About two dozen Gwinnett County residents held a rally at the Lawrenceville Square on Monday evening to voice their complaints about how the school district disciplines students, particularly those who are black or Hispanic.
The rally was organized by the Gwinnett SToPP Coalition, a group that has frequently raised concerns about the disproportionate percentage of non-white students who are disciplined by the district. Nearly 80 percent of Gwinnett students who’ve disciplinary hearings in the district are either black or Hispanic, school district data shows. Black and Hispanic students comprise about 60 percent of Gwinnett’s enrollment.
“We want education! No more incarceration!,” they chanted.
Speakers said they want the school district to enact policies that find alternatives to suspending or expelling students. They also want more non-white educators in executive roles, noting Gwinnett’s most senior African-American administrator, Frances Davis, retired last month after 15 years as Gwinnett’s Associate Superintendent for Human Resources and Talent Management.
Penny Poole, one of the speakers, said African-American students make up more than half of Gwinnett students who are sent to the district’s alternative schools, places for students with behavioral issues.
“That’s not by happenstance,” she told the group.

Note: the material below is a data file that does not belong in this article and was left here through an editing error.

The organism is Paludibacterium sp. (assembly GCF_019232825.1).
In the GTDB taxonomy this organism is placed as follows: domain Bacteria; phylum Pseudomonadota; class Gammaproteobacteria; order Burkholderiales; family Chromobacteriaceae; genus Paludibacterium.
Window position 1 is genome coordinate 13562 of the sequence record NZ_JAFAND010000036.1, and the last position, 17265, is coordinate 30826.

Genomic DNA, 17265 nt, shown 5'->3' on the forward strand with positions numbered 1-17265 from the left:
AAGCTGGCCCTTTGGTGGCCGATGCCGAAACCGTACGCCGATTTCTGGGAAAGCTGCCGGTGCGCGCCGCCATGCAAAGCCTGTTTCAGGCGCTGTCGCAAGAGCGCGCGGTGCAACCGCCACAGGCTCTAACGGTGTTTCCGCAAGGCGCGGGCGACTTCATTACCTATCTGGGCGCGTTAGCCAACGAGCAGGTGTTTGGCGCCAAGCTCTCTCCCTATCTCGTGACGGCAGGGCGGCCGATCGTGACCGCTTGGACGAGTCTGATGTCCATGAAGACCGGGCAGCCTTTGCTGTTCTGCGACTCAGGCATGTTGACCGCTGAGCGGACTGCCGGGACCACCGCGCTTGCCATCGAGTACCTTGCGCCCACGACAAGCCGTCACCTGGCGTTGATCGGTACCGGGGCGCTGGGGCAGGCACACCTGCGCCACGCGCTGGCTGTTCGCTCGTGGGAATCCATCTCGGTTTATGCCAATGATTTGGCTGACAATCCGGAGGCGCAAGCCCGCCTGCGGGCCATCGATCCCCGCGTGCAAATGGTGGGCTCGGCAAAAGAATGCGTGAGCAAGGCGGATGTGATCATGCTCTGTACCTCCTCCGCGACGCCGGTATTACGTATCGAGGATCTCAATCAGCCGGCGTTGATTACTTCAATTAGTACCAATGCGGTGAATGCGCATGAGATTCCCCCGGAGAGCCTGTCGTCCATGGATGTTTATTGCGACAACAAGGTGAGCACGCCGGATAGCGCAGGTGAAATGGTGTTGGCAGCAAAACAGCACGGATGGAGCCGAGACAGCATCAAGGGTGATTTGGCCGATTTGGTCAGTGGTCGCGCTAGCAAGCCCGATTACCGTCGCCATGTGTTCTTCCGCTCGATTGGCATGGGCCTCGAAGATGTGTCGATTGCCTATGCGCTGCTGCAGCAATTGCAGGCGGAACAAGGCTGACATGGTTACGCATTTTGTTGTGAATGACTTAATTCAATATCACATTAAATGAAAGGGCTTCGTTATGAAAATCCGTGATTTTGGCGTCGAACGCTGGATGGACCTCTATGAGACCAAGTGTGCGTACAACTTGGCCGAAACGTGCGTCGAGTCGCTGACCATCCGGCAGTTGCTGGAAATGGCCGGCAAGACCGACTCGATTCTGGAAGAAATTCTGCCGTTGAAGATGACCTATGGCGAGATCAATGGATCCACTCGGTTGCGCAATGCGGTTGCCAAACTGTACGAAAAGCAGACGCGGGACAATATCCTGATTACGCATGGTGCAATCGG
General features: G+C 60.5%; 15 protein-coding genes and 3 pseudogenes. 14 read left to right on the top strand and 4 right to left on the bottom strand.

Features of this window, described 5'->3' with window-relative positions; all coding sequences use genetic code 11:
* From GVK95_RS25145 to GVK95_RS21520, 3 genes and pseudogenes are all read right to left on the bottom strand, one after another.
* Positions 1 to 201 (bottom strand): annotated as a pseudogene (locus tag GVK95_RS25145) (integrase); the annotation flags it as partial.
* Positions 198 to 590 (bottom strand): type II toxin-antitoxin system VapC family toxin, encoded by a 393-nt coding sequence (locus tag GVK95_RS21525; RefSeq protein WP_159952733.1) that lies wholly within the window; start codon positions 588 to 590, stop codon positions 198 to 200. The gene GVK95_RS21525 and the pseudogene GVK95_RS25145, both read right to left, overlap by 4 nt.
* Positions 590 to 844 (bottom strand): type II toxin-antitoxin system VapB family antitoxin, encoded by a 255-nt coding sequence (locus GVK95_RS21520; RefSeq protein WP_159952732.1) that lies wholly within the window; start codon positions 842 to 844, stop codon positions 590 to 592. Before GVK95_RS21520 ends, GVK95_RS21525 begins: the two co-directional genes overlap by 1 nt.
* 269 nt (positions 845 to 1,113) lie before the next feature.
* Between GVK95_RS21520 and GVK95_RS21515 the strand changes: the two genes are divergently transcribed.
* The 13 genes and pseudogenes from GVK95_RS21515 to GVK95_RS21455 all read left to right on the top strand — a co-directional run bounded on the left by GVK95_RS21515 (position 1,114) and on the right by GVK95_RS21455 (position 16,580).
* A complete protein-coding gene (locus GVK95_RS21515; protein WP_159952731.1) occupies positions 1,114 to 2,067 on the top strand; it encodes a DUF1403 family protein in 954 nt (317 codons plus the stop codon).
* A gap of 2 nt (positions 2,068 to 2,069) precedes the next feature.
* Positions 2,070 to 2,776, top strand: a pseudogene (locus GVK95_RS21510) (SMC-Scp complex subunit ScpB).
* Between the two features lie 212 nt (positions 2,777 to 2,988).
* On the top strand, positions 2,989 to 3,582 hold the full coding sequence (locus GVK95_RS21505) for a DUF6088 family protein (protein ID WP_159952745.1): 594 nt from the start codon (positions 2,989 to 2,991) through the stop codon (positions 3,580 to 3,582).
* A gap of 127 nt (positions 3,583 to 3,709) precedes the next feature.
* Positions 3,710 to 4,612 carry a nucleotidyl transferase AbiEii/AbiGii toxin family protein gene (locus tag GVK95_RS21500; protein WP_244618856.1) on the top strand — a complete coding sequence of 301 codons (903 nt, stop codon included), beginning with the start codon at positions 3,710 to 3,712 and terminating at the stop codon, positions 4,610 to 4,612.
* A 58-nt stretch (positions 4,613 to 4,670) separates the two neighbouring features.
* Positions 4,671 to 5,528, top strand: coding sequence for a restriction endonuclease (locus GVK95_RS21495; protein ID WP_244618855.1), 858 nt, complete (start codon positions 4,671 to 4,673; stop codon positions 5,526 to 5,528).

You can find test scores, graduation rates and other critical information about your school at the new Ultimate Atlanta School guide.
Gwinnett administrators started a mentoring program several years ago, primarily for troubled African-American students, to steer they away from trouble. The district has gotten involved in a behavioral program used by most large school districts nationwide to employ strategies to reduce disruptive behavior and school violence.
The number of disciplinary hearings rose in Gwinnett from 1,289 during the 2014-15 school year to 1,588 during the 2015-16 school year, according to school district data. Gwinnett also had a slight increase in out-of-school suspensions, from 16,730 to 16,869.
Bullying did decrease during the same time period from 303 alleged incidents during the 2014-15 school year to 276 during the 2015-16 school year. There’s also been a decline in gang activity since the 2013-14 school year.